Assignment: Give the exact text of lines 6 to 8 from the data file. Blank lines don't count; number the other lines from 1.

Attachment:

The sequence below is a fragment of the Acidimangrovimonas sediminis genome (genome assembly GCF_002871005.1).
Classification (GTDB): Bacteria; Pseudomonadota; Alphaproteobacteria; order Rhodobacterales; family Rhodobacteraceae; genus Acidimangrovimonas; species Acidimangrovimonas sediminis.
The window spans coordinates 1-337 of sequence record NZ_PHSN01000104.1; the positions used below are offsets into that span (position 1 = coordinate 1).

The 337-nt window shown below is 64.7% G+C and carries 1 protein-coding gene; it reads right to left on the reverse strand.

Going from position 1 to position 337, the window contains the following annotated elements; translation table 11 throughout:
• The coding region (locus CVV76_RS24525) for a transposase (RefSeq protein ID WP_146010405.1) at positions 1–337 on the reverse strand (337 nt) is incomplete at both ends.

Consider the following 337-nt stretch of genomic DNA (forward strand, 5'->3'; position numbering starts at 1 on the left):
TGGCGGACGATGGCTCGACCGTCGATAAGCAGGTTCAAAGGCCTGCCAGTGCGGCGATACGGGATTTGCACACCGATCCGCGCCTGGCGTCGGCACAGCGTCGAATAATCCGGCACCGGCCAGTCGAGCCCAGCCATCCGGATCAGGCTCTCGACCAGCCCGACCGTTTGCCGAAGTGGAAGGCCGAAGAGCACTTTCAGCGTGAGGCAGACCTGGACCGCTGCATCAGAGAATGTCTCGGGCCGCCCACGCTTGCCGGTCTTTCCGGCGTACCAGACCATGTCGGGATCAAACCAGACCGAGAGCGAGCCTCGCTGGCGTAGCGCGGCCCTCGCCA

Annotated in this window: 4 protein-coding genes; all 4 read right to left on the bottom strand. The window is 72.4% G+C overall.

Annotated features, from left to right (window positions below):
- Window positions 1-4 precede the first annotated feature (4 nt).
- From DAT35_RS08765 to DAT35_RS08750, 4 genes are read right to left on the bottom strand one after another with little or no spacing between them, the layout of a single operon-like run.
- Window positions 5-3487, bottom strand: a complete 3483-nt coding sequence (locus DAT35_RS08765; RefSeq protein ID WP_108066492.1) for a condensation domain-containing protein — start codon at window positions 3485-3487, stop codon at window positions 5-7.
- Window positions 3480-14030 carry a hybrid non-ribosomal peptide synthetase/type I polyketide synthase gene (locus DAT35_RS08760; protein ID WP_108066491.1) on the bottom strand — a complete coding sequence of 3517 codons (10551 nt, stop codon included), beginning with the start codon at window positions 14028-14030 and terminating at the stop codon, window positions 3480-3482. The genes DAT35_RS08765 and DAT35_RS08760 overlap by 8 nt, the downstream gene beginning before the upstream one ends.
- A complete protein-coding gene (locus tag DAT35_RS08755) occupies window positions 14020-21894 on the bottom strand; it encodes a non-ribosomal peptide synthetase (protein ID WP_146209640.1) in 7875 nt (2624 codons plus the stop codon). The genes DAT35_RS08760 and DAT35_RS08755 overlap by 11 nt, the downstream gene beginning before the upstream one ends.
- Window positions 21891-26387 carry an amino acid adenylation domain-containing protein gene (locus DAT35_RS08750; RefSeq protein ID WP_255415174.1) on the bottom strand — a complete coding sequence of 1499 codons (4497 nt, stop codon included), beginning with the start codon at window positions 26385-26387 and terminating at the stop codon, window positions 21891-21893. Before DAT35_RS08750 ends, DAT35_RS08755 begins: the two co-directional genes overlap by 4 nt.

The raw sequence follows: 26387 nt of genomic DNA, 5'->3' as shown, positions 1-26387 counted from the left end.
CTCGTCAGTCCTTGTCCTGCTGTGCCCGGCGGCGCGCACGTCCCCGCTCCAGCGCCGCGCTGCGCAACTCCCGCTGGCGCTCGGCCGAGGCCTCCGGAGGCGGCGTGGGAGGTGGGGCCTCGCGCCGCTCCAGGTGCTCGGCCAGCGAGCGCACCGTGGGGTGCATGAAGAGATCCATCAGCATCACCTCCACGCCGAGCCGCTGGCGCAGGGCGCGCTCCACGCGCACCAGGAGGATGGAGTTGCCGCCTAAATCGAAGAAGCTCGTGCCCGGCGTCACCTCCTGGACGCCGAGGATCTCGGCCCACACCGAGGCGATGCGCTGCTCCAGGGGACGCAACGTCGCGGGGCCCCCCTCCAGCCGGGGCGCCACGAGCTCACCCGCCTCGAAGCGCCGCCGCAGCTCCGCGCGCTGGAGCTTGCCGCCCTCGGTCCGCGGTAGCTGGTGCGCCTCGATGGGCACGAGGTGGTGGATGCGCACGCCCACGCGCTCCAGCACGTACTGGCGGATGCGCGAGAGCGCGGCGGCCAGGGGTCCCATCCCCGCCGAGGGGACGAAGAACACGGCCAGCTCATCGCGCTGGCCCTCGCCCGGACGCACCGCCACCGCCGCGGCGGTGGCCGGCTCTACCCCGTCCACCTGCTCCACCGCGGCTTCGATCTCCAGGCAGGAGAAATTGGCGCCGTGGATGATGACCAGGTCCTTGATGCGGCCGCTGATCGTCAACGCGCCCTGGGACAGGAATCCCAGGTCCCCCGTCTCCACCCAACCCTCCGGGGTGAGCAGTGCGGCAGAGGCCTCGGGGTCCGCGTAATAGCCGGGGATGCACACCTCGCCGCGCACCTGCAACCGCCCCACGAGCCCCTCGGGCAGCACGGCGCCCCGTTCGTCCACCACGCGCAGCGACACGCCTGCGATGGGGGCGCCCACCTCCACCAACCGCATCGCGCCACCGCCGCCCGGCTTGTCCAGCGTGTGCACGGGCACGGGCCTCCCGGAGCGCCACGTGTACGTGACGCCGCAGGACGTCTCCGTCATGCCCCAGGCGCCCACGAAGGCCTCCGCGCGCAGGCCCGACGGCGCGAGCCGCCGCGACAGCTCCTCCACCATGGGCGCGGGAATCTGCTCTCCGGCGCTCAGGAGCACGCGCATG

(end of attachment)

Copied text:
• The coding region (locus CVV76_RS24525) for a transposase (RefSeq protein ID WP_146010405.1) at positions 1–337 on the reverse strand (337 nt) is incomplete at both ends.

Consider the following 337-nt stretch of genomic DNA (forward strand, 5'->3'; position numbering starts at 1 on the left):
TGGCGGACGATGGCTCGACCGTCGATAAGCAGGTTCAAAGGCCTGCCAGTGCGGCGATACGGGATTTGCACACCGATCCGCGCCTGGCGTCGGCACAGCGTCGAATAATCCGGCACCGGCCAGTCGAGCCCAGCCATCCGGATCAGGCTCTCGACCAGCCCGACCGTTTGCCGAAGTGGAAGGCCGAAGAGCACTTTCAGCGTGAGGCAGACCTGGACCGCTGCATCAGAGAATGTCTCGGGCCGCCCACGCTTGCCGGTCTTTCCGGCGTACCAGACCATGTCGGGATCAAACCAGACCGAGAGCGAGCCTCGCTGGCGTAGCGCGGCCCTCGCCA